Society Hill is a historic neighborhood in Center City Philadelphia, Pennsylvania with a population of 6,215 as of the 2010 United States Census[update]. Settled in the early 1680s, Society Hill is one of the oldest residential neighborhoods in Philadelphia. After urban decay developed between the late 19th and early 20th centuries, an urban renewal program began in the 1950s, restoring the area and its many historic buildings. Society Hill has since become one of the most expensive neighborhoods with the highest average income and second highest real estate values in Philadelphia. Society Hill's historic colonial architecture, along with intelligent planning and restoration efforts, led the American Planning Association to designate it, in 2008[update], as one of the great American neighborhoods and a good example of sustainable urban living.
Society Hill Historic District
|Location||Center City, bounded by 8th, Front, Walnut and Lombard Streets[note 1]|
|Area||163 acres (66 ha)|
|Built||18th-century and later|
|Architectural style||Georgian, Federal, Greek Revival|
|NRHP reference No.||71000065|
|Added to NRHP||June 23, 1971|
|Designated PRHP||March 10, 1999|
The neighborhood contains one of the largest concentrations of original 18th- and early 19th-century buildings in the United States. Society Hill is noted for its Franklin street lamps, brick sidewalks, cobblestone and Belgian block streets bordered by two- to four-story brick rowhouses in Federal and Georgian architecture, and public buildings in Greek Revival architecture such as the Merchants' Exchange Building[note 2] and the Old Pine Street Church.
Society Hill is named after the 17th-century Free Society of Traders, which had its offices at Front Street on the hill above Dock Creek. The Free Society of Traders was a company of elite merchants, landowners, and personal associates of William Penn who were granted special concessions in order to direct the economy of the young colony.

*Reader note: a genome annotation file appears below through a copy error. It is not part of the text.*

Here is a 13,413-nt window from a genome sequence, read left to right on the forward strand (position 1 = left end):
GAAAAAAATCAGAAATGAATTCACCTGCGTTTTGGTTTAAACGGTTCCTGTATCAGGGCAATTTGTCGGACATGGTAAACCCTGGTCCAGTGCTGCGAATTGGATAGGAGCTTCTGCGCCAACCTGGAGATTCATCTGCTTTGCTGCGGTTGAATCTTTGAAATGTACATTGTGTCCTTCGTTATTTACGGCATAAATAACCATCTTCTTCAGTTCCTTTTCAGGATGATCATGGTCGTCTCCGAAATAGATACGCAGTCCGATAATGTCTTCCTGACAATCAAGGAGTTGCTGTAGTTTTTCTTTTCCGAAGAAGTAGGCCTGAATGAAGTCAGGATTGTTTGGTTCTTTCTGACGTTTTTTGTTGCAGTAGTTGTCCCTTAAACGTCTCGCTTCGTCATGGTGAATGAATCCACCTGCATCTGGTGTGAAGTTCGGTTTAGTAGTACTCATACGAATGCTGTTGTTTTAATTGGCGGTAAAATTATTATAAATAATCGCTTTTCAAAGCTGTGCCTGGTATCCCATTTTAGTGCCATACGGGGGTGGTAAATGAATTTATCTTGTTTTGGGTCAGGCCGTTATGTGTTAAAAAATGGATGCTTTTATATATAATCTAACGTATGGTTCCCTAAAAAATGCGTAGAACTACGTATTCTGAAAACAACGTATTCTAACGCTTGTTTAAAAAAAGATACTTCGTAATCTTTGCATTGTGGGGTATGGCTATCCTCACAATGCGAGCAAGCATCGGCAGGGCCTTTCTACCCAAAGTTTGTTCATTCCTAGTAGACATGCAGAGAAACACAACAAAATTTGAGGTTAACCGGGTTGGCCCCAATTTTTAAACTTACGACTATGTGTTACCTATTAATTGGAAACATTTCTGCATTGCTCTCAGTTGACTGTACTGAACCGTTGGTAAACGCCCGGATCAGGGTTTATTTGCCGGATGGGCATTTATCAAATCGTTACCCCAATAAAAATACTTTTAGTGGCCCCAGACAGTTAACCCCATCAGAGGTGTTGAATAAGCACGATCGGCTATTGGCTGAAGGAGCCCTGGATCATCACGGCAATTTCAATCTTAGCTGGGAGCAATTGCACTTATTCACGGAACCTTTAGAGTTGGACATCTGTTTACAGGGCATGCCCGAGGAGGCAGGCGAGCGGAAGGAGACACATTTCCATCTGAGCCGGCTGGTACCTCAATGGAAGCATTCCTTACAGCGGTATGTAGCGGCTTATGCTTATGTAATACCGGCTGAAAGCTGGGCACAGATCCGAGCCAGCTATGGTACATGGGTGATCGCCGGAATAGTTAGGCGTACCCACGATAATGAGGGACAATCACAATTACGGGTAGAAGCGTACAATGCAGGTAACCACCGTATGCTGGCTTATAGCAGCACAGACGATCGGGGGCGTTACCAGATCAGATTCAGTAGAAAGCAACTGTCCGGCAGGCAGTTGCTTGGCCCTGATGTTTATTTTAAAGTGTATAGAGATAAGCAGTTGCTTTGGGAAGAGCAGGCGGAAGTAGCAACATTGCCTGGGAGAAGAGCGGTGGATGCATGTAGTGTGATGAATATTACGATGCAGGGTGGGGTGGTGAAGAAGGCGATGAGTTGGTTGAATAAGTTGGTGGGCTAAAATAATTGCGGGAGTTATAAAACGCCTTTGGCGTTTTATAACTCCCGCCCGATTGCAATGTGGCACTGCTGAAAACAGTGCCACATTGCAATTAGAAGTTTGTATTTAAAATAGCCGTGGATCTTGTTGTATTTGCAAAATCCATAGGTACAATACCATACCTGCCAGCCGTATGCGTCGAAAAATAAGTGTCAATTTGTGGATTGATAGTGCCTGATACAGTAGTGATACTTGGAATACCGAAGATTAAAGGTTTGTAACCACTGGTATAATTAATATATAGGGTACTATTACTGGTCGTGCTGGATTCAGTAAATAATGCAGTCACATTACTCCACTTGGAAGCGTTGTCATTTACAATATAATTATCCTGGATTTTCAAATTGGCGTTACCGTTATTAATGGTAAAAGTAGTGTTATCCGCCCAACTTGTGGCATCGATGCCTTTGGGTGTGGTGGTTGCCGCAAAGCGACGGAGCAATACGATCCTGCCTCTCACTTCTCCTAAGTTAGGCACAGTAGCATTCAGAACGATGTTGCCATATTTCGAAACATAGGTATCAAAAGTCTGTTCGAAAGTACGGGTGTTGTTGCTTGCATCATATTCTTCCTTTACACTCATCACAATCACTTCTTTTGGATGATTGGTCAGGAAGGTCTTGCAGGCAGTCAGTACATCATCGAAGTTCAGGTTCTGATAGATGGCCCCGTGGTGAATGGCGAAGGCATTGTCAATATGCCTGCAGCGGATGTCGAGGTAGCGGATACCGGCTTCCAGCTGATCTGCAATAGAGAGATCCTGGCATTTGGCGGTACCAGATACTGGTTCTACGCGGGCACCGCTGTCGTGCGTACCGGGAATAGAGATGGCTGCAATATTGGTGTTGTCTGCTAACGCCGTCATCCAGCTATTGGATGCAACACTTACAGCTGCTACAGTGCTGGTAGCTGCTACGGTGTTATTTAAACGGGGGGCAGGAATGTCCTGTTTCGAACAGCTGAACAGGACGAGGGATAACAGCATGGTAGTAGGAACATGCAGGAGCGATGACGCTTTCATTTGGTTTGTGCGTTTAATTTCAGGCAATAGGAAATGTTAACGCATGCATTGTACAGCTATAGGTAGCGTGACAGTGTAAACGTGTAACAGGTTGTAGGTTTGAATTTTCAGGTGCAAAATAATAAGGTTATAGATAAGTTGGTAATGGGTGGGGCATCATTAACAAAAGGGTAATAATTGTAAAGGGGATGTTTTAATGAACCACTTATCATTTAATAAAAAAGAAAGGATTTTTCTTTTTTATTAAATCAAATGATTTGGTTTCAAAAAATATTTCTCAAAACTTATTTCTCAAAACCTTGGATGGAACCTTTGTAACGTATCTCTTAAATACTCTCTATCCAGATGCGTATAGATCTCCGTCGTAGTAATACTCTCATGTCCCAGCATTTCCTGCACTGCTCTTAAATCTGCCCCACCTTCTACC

Society Hill was initially known as the Dock Ward, an appropriate designation until the post-World War II period when the shipping industry declined and relocated. The Dock Ward, first defined in 1705, was one of the ten original wards that the city used to subdivide land east of 7th Street. As part of the 1854 Act of Consolidation, the Dock Ward was renamed the 5th Ward. The wards were realigned in 1965 and the boundaries of the 5th Ward no longer correspond to Society Hill's boundaries.
The land area of Society Hill is approximately 0.254 square miles (163 acres). Bordering the Delaware River just south of Old City and Independence Hall, Society Hill is loosely defined as bounded by Walnut, Lombard, Front and 8th Streets. The Society Hill Civic Association further subdivides Society Hill along Spruce Street and 4th Street into quadrants by intercardinal directions: northeast (NE), southeast (SE), southwest (SW), and northwest (NW). Across different sources, variation in the exact border includes extending the eastern boundary to the Delaware River, the southern border to South Street, the northern border to Chestnut Street, or limiting the western border to 7th Street.
With prime access to the Delaware River and Philadelphia's civic buildings, including Independence Hall, the neighborhood quickly became one of the most populous areas in colonial Philadelphia. Several market halls, taverns and churches were built alongside brick houses of Philadelphia's affluent citizens.
After the Revolutionary War, the polluted Dock Creek—which had been used as a public sewer—became Dock Street when the city filled in the creek and created a new food distribution market. Though the streets of Philadelphia were carefully laid out in a grid, the new Dock Street's arc connecting Chestnut and Spruce Streets between 2nd and 3rd, owes its uncharacteristic shape to the path of the former creek as it ran to the river.
In the 19th century, the city expanded westward and the area lost its appeal. Houses deteriorated, and by the 1940s, Society Hill had become a slum neighborhood, one of the worst in the city.